How We Still Travel for Cheap

I would never pay the cost of a full price business class ticket to Asia, about $4,000.  I would use 125,000 Chase points and around $200 in fees instead.  I am sure most of you have heard of “travel hacking”.  The art of collecting airline or hotel points to to get free flights and hotel stays, mostly through credit card sign up bonuses.  I do partake in it, but in a much lesser extent than what you may have read from other sites.  I think it’s a fear of crushing my credit score, or just messing up somehow.  We are always actively looking for good deals in the housing market now, so opening and closing multiple credit card accounts is a big red flag.  It’s quite daunting to sign up for 4-5 credit cards in a day.  I did this on a more realistic level.  I’ve only at most signed up for 2 cards at once.  Although I have multiple credit cards, I have acquired them over time, and have closed some accounts after receiving the bonus points. With that, I only choose the cards that I know will be beneficial for me, both for the large sign up bonus, and the perks from the cards afterwards, if I decide to keep it open.

My Cards Over the Years

Over the years these are the cards I signed up for and their bonuses.  I did not mention a few cards as they were before I knew anything about credit card churning.  Also I did not put down the Chase Unlimited or Freedom, as I did not collect a bonus for them, but they are part of my Chase Quadfecta in collecting points. Those are the cards I actually use most. I won’t get into detail about them, as I feel most people know about it.  If not please let me know, and I will explain in detail in a future post.

  • United Mileage Plus Explorer – 50,000 miles with $2,000 spent in the first 3 months. $95 yearly fee, waived the first year.
  • Starwood Preferred Guest –30,000 miles with $5,000 spent in the first 6 months. $65 yearly fee, waived the first year.
  • Barclays AAdvantage Aviator Red – 50,000 miles after making your first purchase.  $95 yearly fee.
  • Southwest Rapids Rewards Premier – 50,000 miles with $2,000 spent in the first 3 months.  $99 yearly fee, but you receive 6,000 miles per year which offsets the annual fee.
  • Southwest Rapids Rewards Business – 50,000 miles with $3,000 spent in the first 3 months.  $99 yearly fee, but you receive 6,000 miles per year which offsets the annual fee.
  • US Bank Club Carlson Premier Rewards – 85,000 hotel points with $2,500 spent in the first 3 months. $75 yearly fee, but you receive 40,000 hotel points per year which offsets the annual fee.  Also a huge perk before the summer of 2015 was that with reward bookings you would get your last night stay free, so basically a buy one get one free on a 2 night stay.
  • Chase Sapphire Preferred – 50,000 points with $3,000 spent in the first 3 months.  $95 yearly fee, waived the first year.  Points can be transferred to partner airlines or hotels for lucrative redemptions.
  • Chase Ink Preferred – 80,000 points with $5,000 spent in the first 3 months.  $95 annual fee.  Points can be transferred to partner airlines or hotels for lucrative redemptions.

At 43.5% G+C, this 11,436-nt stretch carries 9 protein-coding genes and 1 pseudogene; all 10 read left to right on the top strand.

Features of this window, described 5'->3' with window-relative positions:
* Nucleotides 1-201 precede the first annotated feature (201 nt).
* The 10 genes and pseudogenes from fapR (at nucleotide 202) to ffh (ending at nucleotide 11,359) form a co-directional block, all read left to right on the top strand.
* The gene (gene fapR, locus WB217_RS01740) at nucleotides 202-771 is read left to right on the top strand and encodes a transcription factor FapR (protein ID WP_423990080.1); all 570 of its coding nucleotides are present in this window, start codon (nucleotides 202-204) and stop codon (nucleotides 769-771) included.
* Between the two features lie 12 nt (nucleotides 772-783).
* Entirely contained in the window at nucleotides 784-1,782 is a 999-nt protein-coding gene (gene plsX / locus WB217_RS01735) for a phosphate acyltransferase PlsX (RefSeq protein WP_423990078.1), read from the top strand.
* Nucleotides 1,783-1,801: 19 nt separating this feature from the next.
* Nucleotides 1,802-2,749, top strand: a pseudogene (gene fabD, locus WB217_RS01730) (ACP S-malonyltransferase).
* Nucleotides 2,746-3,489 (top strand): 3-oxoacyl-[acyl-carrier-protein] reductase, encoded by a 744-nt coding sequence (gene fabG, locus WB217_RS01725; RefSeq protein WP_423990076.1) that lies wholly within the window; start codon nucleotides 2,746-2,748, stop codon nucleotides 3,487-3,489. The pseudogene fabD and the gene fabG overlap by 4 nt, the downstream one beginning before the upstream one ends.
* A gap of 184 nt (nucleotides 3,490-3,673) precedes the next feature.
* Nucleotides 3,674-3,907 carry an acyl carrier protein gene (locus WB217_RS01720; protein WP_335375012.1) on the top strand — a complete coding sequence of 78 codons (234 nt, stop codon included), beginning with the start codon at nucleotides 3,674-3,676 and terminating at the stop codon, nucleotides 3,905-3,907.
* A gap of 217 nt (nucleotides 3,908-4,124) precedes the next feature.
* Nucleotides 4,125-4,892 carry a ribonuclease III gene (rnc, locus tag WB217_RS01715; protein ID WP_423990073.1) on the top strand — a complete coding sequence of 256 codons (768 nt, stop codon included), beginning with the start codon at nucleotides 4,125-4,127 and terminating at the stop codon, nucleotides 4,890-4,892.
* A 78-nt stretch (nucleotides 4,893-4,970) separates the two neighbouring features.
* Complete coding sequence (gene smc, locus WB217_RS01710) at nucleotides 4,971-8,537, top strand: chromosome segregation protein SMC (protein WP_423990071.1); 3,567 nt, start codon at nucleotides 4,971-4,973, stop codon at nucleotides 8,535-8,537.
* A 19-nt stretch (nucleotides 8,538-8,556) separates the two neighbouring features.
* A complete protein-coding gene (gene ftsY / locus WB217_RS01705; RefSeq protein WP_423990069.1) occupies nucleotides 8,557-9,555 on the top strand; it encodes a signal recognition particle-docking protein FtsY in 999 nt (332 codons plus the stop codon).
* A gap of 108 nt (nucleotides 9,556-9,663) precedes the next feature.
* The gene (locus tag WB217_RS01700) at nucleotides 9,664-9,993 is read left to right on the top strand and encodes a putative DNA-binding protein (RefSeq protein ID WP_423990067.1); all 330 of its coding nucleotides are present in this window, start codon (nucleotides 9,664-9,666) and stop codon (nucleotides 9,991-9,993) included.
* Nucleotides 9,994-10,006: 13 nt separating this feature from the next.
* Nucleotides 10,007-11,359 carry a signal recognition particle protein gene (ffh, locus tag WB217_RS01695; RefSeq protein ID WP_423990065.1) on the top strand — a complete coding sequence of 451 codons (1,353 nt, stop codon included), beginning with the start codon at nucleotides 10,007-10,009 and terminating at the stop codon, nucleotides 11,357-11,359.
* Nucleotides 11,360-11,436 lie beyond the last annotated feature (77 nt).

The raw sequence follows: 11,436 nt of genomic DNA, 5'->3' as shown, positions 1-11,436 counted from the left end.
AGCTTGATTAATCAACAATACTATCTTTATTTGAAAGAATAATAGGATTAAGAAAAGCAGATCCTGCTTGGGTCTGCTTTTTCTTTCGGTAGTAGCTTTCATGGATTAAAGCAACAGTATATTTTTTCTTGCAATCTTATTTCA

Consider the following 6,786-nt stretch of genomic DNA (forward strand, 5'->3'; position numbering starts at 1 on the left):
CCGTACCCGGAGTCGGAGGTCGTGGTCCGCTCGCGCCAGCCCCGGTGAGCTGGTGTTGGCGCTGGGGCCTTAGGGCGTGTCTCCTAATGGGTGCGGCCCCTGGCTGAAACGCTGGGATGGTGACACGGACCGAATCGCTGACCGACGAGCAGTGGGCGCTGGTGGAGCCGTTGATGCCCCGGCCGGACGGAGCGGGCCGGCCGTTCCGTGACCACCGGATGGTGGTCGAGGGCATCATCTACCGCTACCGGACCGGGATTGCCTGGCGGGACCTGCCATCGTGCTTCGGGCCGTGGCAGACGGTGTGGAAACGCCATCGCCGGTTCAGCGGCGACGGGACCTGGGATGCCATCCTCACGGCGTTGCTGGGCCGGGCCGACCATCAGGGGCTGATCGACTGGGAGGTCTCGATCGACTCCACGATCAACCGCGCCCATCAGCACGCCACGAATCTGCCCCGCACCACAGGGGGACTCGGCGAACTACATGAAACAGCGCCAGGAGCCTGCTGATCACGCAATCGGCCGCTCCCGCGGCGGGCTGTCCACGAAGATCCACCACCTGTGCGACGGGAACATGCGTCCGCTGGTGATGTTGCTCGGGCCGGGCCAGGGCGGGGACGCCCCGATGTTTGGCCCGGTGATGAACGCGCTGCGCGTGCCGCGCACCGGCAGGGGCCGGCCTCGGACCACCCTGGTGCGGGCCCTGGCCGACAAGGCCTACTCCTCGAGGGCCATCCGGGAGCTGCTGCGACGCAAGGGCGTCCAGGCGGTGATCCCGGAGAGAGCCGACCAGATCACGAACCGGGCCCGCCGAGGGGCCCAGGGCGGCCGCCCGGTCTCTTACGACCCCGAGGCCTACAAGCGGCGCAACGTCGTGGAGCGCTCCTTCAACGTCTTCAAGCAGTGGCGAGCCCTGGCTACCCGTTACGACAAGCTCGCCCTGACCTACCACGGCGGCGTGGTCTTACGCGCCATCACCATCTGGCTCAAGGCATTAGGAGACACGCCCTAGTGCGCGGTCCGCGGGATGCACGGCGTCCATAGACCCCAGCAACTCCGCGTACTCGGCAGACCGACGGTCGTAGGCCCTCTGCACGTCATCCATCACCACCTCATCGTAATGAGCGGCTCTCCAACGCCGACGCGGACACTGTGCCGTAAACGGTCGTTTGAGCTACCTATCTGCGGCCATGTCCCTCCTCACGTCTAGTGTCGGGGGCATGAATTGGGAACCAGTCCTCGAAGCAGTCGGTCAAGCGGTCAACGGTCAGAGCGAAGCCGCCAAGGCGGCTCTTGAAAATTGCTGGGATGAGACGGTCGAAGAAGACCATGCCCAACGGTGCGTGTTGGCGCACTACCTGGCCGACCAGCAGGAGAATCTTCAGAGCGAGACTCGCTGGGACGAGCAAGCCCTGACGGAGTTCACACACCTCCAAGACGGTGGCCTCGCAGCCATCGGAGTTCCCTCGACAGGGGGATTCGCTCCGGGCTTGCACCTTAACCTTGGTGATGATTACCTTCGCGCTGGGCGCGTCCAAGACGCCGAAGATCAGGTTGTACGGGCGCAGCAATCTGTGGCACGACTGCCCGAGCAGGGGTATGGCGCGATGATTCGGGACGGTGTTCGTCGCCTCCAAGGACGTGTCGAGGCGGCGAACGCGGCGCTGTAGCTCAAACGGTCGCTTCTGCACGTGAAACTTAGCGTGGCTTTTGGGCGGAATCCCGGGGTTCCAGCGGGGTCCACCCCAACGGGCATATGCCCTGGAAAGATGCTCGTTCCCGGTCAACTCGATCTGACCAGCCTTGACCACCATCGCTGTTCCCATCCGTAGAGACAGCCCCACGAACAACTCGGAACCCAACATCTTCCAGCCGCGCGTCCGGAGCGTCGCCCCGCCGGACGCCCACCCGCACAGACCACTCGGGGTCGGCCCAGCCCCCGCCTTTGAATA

• Chase Sapphire Reserve – 100,000 points with $4,000 spent in first 3 months.  $450 yearly fee, but comes with $300 back in travel credit which is extremely easy to collect back.  Points can be transferred to partner airlines or hotels for lucrative redemptions.

These were pretty much all the credit cards I signed up for in the past 5 years, not including cards without bonuses, which I would say is around 5 more.  So all in all, I am at about 14 cards, plus or minus 2, which equates to about 3 cards per year.  This I feel is extremely with in reason.  I collected around 545,000 points from the bonuses alone, not including my wife’s bonuses, as I had her sign up for a few cards as well.  I would say we are around 900,000 points collected between the 2 of us.

I did not list the credit cards in order of when I received them, as it’s a bit hard for me to remember. The ones I signed up most recently, were the Chase Sapphire Reserve and Chase Ink Preferred.  As mentioned, opening multiple credit cards before taking out a large loan is a big red flag for loan officers, so we had to be very careful about this.

Future of Our Credit Cards

I know there are many other travel hacking bloggers out there who have churned out millions of points which is amazing, but that just isn’t something I can do.  The required spend amount can add up quickly, and credit card churning shouldn’t be done if you aren’t able to pay off your credit cards in full as the fees are extremely high.  Growing up, my family was extremely frugal, and like most Asian families, debt was the devil, and credit cards were never used, cash was always the preferred form of payment.  I don’t feel comfortable opening and closing so many credit cards, but I do see the value in it and understand completely if others do so.  With all the points you can amass so easily, you can travel in luxury for the fraction of the retail cost.  I’ll highlight some of the amazing trips my wife and I have been on with all the points we collected in another post.  I am sure I will be adding 1 or 2 credit cards to my collection soon so I will provide an update later on the card.  If you don’t know about travel hacking and want to learn more, please ask and I will create a new post showing how to do this.

Do you travel hack?

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